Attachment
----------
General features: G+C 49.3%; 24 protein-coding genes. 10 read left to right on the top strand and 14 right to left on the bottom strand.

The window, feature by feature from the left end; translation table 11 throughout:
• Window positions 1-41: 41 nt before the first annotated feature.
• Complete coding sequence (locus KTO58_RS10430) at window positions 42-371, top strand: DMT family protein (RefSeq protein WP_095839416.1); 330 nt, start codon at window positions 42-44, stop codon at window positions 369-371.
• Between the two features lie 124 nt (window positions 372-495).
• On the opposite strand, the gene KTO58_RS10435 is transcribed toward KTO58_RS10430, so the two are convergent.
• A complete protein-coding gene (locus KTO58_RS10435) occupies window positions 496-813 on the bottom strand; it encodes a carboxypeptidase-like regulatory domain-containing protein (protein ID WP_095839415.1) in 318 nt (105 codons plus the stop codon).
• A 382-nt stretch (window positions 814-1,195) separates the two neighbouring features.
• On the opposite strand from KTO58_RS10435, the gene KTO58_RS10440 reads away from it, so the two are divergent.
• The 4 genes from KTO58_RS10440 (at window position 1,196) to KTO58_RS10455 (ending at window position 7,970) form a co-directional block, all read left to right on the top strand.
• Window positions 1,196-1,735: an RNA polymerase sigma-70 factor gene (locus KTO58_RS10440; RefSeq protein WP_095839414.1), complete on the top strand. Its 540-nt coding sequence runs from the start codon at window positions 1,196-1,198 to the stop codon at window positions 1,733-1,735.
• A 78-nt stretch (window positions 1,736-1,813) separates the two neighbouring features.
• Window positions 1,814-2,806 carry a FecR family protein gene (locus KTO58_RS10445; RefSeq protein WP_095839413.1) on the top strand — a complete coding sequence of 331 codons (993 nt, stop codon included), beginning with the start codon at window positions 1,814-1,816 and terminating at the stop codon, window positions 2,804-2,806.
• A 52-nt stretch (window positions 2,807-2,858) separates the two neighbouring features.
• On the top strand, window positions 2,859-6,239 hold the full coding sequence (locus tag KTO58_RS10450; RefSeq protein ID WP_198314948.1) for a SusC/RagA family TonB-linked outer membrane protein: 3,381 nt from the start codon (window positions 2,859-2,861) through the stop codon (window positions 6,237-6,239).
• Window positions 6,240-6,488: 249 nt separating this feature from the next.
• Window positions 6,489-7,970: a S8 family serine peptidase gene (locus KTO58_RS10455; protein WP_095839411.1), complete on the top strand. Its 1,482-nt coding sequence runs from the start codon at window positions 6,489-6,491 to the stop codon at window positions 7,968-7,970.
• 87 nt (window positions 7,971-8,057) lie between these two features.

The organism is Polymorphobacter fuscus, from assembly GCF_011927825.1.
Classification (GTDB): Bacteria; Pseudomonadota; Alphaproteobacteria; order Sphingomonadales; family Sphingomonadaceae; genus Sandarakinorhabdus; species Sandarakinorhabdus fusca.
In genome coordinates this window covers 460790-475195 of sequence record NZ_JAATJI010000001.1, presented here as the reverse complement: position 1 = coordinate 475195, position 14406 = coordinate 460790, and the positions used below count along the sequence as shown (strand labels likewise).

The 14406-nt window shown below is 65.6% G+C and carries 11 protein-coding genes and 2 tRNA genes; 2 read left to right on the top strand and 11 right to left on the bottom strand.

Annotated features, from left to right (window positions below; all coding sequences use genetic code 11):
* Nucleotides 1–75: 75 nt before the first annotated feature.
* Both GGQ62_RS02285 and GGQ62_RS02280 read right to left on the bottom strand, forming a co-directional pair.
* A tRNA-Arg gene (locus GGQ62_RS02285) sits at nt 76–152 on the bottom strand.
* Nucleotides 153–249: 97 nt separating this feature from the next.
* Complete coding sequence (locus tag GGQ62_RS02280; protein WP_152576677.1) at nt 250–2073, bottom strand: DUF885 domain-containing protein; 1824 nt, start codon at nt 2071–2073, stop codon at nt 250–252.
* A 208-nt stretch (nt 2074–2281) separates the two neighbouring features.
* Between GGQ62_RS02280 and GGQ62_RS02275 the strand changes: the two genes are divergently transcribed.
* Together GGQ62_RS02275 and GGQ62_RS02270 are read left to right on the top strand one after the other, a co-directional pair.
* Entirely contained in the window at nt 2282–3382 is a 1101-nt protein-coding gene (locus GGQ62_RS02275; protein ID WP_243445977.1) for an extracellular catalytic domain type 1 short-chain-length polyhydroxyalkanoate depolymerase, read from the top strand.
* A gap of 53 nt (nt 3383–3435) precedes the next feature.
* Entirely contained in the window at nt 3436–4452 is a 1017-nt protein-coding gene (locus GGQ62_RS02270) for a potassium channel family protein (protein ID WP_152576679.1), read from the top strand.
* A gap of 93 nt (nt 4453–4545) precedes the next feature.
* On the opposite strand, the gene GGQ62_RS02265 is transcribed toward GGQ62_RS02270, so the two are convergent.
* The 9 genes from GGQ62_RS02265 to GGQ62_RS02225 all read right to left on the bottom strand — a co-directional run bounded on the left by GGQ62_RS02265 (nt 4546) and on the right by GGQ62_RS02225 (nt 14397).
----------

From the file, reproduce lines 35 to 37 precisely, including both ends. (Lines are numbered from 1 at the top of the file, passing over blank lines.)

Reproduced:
* A gap of 93 nt (nt 4453–4545) precedes the next feature.
* On the opposite strand, the gene GGQ62_RS02265 is transcribed toward GGQ62_RS02270, so the two are convergent.
* The 9 genes from GGQ62_RS02265 to GGQ62_RS02225 all read right to left on the bottom strand — a co-directional run bounded on the left by GGQ62_RS02265 (nt 4546) and on the right by GGQ62_RS02225 (nt 14397).